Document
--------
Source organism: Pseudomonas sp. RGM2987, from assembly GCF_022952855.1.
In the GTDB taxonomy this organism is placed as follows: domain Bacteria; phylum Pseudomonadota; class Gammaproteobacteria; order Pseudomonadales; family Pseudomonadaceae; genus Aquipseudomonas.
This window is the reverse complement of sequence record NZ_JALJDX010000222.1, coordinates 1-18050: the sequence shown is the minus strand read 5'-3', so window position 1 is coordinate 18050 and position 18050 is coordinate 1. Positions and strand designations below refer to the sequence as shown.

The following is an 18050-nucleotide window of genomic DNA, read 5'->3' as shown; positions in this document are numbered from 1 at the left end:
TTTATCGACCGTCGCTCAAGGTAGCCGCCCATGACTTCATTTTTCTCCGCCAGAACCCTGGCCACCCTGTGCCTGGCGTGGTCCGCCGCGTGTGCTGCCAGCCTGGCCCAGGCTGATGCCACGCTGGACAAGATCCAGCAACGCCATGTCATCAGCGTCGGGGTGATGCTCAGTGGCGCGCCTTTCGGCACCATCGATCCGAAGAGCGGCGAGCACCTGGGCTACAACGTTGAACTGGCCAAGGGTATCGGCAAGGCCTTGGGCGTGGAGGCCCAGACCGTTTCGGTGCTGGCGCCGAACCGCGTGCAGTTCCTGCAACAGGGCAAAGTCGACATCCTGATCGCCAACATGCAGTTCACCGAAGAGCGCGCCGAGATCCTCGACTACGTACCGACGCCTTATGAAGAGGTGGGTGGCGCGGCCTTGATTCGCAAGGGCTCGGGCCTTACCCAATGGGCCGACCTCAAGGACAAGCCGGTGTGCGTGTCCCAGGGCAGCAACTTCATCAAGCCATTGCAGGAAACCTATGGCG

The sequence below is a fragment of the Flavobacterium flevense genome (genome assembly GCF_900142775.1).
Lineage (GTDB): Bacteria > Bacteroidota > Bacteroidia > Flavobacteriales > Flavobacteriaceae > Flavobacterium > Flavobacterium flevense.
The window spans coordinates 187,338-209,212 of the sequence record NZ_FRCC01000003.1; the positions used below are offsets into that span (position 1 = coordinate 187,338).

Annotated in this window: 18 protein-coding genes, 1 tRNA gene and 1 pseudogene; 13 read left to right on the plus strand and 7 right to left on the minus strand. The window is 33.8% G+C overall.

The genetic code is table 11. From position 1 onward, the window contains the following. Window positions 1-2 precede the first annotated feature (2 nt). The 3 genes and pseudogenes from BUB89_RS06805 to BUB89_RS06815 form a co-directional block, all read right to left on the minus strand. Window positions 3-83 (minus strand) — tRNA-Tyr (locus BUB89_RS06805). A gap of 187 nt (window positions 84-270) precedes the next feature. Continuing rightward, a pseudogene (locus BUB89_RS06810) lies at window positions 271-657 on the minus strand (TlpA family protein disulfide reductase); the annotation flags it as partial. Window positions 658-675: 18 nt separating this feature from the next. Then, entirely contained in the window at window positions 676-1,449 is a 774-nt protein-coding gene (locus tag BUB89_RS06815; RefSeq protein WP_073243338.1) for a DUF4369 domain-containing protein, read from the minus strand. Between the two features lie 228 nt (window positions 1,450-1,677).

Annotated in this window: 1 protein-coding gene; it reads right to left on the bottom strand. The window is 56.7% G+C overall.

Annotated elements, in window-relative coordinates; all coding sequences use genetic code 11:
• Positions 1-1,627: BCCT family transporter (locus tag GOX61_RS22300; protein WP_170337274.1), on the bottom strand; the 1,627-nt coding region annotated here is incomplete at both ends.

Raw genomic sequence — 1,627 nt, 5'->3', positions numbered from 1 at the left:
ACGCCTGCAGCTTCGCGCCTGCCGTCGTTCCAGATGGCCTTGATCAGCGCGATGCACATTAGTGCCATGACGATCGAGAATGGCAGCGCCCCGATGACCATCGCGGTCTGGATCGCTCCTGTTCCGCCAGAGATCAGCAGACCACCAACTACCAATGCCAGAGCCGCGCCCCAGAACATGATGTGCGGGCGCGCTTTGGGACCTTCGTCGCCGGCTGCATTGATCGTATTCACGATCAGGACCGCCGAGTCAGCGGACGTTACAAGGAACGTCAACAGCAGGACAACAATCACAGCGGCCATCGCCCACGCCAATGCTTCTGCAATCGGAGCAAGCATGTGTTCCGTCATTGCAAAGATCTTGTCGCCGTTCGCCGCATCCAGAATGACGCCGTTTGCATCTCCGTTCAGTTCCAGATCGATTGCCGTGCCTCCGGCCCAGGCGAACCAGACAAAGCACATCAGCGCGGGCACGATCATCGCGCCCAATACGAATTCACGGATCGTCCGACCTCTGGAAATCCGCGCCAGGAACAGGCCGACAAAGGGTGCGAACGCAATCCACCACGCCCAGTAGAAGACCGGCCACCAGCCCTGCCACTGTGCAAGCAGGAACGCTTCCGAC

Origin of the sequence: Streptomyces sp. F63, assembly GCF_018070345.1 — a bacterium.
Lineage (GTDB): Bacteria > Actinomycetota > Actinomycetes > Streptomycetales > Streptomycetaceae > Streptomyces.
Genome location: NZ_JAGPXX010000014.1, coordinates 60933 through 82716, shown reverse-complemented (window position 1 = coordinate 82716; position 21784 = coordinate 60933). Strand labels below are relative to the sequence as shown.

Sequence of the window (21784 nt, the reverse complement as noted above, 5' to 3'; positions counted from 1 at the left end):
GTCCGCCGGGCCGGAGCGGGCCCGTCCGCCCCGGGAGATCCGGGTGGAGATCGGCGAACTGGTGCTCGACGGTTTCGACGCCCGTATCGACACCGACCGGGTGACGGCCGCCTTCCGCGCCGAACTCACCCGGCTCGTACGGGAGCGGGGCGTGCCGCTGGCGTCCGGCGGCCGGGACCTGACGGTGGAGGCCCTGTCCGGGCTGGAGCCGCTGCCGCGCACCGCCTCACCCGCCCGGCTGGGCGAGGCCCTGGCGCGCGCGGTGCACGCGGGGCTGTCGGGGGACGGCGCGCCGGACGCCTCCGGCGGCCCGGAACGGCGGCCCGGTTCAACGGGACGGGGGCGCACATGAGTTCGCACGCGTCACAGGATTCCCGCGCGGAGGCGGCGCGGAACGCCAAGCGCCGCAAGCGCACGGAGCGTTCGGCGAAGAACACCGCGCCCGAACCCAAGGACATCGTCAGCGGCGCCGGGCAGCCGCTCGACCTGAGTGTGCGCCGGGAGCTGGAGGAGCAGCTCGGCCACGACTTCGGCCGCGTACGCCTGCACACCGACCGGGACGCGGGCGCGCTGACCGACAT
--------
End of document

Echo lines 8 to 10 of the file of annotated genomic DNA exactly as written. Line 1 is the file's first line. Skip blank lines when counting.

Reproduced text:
The window spans coordinates 187,338-209,212 of the sequence record NZ_FRCC01000003.1; the positions used below are offsets into that span (position 1 = coordinate 187,338).

Annotated in this window: 18 protein-coding genes, 1 tRNA gene and 1 pseudogene; 13 read left to right on the plus strand and 7 right to left on the minus strand. The window is 33.8% G+C overall.

The genetic code is table 11. From position 1 onward, the window contains the following. Window positions 1-2 precede the first annotated feature (2 nt). The 3 genes and pseudogenes from BUB89_RS06805 to BUB89_RS06815 form a co-directional block, all read right to left on the minus strand. Window positions 3-83 (minus strand) — tRNA-Tyr (locus BUB89_RS06805). A gap of 187 nt (window positions 84-270) precedes the next feature. Continuing rightward, a pseudogene (locus BUB89_RS06810) lies at window positions 271-657 on the minus strand (TlpA family protein disulfide reductase); the annotation flags it as partial. Window positions 658-675: 18 nt separating this feature from the next. Then, entirely contained in the window at window positions 676-1,449 is a 774-nt protein-coding gene (locus tag BUB89_RS06815; RefSeq protein WP_073243338.1) for a DUF4369 domain-containing protein, read from the minus strand. Between the two features lie 228 nt (window positions 1,450-1,677).